One of the most obvious benefits is the ability to go off the grid, at least for a time. Boondocking is short and sweet, and you’re generally on the move again the next day. Staying off the grid is more difficult in the short and long term. There are other pros and cons as well.
- Sizeable batteries and solar setups
- Ability to go off-grid longer
- Reduced emissions
- Less maintenance
- Reduced Noise Pollution
- Recharging is more affordable
- Redundant systems are required
- Backup systems are required
- High initial investment
- Lack of charging stations
- Batteries cycle every 3 to 10 years
Redundant and backup systems are the most important factors to point out. Any self-sustaining EV requires solar to keep the batteries charged, and unless you live on top of the clouds, the sun won’t cooperate 100% of the time.
Where Would You Charge an EV Travel Trailer?
For the most part, charging takes place through the solar array that comes with the EV travel trailer. However, as we mentioned above, the sun doesn’t always come out to play. Most campgrounds have 50A/240V, 30A/120V, and 20A/120V outlets.
If you’re off the grid, you’ll need backup systems—most likely propane and gas-fueled generators if the lights are going out and it’s been cloudy for three days straight. Outside of that, there are supercharger stations scattered across the U.S., though they aren’t as prevalent as gas stations.
Can You Boondock with an All-Electric Travel Trailer?
EV travel trailers are just as suited to boondocking as standard travel trailers. You might run into problems specific to smaller travel trailers—not as much water and supplies found in a typical campground setting.
Your ability to charge the batteries is much easier in an EV travel trailer, but there’s no distinct, separating factor between EV and standard travel trailers when boondocking.
How Long Will the Battery Supply Power to an EV Travel Trailer?
Most EV travel trailers, outside of simple teardrops, are still in the concept stage. In other words, there’s not a lot of real-world data to go off of. The eStream, for instance, will have a total of 900-watt photovoltaic solar panels on the roof. This will trickle charge the 80kWh battery under the floor.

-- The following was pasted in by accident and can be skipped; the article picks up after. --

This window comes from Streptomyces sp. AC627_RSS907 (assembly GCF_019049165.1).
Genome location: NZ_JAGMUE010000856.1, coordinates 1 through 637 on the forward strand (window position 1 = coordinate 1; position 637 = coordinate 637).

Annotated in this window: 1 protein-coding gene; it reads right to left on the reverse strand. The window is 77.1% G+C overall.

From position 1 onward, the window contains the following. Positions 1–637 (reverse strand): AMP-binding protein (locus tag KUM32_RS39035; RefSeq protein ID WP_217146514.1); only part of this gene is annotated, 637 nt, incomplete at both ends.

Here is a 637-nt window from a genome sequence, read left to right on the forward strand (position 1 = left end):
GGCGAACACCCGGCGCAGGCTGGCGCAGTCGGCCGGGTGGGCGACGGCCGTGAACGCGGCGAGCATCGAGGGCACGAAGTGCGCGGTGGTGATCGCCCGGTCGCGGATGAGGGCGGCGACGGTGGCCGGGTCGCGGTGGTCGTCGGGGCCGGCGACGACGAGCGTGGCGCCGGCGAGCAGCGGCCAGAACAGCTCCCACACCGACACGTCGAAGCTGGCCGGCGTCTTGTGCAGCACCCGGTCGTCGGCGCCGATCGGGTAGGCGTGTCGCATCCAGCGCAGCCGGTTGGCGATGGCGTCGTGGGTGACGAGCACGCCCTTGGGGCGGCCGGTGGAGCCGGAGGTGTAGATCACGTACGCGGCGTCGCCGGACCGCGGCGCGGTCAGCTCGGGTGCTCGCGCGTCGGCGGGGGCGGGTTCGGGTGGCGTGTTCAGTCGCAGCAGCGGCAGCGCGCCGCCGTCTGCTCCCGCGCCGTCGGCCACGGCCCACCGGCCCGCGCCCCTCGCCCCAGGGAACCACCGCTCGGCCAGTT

EV teardrops have batteries that run all day. However, you won’t run nearly as much in a teardrop as you will in a larger, more traditional-sized travel trailer. Unfortunately, an exact-number answer remains unclear.
Are Fully Electric Travel Trailers the Future of RVs?
It’s very doubtful for three reasons—first, even with the booming electric vehicle industry, only 1% of all cars on the roads today are electric. Think about that. The EV business is over a decade old, and 1% is the grand total. EV travel trailers are barely beyond the concept stage.
Second, the infrastructure isn’t there, at least not yet. A worldwide transportation network featuring millions of electric vehicles and electric travel trailers would require a staggering amount of electricity. Right now, that electricity can only be siphoned from the coal industry, various fossil fuels, nuclear, and hydroelectric.
Last but not least, some uncomfortable decisions are on the way. By 2020, Scotland alone wiped out 14,000,000 trees to make way for wind and solar. If there’s a future with all-electric vehicles and EV travel trailers, someone must figure out the careful balance between the two.